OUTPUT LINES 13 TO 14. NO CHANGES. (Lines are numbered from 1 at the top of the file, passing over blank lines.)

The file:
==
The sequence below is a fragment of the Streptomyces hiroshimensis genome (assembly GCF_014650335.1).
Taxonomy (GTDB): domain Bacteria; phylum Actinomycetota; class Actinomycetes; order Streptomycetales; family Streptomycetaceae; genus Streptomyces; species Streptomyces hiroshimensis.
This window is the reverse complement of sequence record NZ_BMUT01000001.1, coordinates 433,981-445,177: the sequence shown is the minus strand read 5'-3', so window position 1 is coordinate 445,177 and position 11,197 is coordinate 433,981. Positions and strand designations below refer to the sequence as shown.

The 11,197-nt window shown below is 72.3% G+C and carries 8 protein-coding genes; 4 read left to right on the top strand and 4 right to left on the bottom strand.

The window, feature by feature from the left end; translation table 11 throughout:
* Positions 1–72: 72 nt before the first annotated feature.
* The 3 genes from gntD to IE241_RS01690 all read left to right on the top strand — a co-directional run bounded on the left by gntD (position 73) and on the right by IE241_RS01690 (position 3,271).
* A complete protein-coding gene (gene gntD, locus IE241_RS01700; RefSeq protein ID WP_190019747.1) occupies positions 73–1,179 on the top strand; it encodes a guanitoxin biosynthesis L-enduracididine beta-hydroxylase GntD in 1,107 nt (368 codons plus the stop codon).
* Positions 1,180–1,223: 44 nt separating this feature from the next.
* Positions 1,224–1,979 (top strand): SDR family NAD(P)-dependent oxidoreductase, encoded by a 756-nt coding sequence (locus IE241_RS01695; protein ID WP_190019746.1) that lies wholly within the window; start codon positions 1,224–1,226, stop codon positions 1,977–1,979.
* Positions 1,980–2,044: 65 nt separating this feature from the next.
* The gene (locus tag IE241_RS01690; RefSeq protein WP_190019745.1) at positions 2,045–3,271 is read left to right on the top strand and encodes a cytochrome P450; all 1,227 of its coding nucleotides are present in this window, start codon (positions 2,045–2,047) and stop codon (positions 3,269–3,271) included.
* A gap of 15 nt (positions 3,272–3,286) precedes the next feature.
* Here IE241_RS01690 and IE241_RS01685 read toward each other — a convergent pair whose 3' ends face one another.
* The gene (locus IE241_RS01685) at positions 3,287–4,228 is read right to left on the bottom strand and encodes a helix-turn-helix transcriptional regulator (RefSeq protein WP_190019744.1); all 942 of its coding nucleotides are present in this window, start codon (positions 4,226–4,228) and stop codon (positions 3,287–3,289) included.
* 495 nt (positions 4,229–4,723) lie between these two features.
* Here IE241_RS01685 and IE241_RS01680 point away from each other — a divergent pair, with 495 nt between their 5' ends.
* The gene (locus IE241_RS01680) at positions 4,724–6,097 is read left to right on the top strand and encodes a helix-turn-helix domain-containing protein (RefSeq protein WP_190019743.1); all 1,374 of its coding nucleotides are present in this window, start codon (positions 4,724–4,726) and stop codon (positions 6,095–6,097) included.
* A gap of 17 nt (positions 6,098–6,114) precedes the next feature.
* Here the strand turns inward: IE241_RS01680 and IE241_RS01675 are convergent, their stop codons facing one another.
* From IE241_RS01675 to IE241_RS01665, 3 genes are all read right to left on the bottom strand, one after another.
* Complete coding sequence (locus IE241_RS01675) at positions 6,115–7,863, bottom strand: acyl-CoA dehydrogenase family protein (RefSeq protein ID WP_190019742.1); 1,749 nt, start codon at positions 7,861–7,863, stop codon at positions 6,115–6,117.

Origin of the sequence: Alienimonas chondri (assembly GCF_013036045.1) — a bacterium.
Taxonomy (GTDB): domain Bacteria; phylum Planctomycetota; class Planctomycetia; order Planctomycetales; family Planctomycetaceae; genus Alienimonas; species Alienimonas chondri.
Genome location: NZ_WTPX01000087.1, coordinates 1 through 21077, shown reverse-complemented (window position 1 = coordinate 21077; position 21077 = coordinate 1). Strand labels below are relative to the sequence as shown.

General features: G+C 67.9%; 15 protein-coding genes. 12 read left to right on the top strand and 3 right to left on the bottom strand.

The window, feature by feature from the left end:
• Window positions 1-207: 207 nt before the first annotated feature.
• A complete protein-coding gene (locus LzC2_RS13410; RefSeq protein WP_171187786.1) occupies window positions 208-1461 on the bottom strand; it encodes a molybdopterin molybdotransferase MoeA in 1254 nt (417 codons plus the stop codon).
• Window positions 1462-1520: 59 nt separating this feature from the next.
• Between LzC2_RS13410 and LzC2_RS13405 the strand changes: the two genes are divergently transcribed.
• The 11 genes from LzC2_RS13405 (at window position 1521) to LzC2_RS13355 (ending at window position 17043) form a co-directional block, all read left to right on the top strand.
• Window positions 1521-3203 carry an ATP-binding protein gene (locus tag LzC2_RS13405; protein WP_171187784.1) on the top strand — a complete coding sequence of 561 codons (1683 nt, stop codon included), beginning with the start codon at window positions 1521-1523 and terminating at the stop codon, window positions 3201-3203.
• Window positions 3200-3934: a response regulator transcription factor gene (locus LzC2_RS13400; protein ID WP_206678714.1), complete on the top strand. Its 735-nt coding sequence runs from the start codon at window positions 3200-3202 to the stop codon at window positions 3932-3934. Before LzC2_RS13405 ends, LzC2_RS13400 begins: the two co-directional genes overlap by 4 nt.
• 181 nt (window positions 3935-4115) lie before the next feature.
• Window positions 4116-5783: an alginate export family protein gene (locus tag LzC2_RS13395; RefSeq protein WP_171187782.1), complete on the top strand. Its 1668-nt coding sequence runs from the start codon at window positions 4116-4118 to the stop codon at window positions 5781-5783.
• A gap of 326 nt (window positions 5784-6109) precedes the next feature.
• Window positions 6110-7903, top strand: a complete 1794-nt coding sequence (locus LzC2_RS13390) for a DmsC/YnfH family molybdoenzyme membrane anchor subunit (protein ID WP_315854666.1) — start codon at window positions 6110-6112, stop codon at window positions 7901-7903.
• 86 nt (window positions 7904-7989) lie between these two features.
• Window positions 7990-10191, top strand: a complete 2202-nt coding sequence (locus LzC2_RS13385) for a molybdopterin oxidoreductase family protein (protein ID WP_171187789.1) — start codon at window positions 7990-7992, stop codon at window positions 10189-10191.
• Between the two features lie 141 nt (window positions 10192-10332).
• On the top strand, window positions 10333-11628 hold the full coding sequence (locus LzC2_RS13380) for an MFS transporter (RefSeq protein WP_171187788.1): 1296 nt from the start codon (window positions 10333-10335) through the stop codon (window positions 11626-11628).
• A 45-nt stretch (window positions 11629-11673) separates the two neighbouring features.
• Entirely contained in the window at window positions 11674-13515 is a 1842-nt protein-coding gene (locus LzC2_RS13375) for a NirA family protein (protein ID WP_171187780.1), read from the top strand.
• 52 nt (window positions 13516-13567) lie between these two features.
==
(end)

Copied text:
* A gap of 15 nt (positions 3,272–3,286) precedes the next feature.
* Here IE241_RS01690 and IE241_RS01685 read toward each other — a convergent pair whose 3' ends face one another.